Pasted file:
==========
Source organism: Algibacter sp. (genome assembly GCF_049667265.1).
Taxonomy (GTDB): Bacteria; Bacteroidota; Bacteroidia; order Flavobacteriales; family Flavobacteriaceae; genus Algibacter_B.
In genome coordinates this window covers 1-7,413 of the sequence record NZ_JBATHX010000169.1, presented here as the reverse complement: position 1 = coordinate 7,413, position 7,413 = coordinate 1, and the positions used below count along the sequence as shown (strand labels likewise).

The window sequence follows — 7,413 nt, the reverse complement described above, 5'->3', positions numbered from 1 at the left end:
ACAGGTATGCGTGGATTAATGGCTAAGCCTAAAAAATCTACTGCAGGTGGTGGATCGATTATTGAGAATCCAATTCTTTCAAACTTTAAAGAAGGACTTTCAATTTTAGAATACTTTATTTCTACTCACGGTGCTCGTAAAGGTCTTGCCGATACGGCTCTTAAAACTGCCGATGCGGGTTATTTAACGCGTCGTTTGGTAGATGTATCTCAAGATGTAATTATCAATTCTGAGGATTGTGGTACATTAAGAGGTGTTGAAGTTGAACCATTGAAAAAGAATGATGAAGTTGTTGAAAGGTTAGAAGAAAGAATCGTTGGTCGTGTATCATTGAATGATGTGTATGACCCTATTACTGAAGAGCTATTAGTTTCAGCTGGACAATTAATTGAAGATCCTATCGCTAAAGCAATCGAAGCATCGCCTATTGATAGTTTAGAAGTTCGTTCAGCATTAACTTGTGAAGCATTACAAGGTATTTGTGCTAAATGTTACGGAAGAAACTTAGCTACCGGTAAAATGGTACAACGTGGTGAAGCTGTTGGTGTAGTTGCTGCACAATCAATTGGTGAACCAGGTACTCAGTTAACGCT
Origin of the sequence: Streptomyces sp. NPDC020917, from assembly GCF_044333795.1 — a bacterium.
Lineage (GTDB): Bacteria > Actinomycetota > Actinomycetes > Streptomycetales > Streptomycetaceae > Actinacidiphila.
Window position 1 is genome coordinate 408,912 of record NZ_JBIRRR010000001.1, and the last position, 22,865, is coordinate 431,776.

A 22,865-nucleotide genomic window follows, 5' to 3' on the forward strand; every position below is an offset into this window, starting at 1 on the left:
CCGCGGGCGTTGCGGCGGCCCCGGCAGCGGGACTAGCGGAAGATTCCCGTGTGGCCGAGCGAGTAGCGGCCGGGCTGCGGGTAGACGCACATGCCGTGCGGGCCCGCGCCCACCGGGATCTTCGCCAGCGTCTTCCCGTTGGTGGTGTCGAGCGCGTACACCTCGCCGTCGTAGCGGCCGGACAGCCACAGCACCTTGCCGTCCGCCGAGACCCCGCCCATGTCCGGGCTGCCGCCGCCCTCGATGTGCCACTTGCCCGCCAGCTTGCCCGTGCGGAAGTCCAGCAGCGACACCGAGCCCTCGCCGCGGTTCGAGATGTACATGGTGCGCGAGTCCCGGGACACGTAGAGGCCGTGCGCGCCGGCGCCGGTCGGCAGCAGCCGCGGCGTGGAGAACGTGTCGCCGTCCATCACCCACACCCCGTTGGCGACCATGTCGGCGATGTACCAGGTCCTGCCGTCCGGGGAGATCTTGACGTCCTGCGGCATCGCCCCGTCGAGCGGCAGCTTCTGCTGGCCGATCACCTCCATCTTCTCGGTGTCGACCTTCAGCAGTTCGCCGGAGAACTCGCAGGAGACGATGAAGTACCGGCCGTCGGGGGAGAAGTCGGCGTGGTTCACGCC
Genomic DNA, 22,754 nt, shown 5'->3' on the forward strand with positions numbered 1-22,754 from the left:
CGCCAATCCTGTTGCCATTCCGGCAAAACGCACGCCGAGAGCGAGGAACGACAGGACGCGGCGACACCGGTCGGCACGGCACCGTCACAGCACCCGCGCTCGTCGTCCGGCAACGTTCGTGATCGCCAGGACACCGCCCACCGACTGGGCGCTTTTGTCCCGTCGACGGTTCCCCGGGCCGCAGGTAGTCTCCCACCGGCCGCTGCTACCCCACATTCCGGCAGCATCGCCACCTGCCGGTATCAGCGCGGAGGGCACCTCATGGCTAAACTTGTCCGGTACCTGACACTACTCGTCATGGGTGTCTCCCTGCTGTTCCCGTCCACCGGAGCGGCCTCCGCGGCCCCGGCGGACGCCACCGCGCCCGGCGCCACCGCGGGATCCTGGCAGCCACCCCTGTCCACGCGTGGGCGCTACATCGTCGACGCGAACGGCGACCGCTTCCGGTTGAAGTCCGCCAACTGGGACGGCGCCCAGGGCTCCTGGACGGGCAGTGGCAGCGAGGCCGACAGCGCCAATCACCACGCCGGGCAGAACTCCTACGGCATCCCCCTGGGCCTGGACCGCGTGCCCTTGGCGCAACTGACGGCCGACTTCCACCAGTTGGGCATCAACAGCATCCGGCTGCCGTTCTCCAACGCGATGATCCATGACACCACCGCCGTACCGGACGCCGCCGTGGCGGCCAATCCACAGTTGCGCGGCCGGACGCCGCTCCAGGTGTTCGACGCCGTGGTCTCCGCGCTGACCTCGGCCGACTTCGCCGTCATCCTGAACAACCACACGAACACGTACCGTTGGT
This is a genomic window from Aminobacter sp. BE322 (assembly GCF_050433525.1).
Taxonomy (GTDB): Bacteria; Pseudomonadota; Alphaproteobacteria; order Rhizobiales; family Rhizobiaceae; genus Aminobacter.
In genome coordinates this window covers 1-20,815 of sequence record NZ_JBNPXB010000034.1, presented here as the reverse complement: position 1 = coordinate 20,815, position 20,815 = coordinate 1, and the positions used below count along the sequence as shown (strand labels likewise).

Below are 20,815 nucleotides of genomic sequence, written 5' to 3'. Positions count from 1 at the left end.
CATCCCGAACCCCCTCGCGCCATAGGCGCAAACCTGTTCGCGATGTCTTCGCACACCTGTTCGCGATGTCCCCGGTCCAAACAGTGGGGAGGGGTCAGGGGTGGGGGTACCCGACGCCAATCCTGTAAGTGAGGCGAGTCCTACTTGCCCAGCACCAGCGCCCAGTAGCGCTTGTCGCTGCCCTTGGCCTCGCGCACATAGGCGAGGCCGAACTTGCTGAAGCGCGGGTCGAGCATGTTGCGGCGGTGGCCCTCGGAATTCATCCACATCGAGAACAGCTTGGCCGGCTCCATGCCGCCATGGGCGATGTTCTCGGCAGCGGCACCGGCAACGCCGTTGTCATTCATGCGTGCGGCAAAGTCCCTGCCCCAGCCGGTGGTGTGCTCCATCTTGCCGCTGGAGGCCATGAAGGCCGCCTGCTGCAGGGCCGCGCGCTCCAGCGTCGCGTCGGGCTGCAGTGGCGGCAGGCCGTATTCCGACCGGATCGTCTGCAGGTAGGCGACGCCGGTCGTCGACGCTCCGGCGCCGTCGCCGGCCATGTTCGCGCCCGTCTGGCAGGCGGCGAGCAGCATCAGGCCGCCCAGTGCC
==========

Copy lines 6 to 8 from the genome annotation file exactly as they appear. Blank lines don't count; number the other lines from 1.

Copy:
Origin of the sequence: Streptomyces sp. NPDC020917, from assembly GCF_044333795.1 — a bacterium.
Lineage (GTDB): Bacteria > Actinomycetota > Actinomycetes > Streptomycetales > Streptomycetaceae > Actinacidiphila.
Window position 1 is genome coordinate 408,912 of record NZ_JBIRRR010000001.1, and the last position, 22,865, is coordinate 431,776.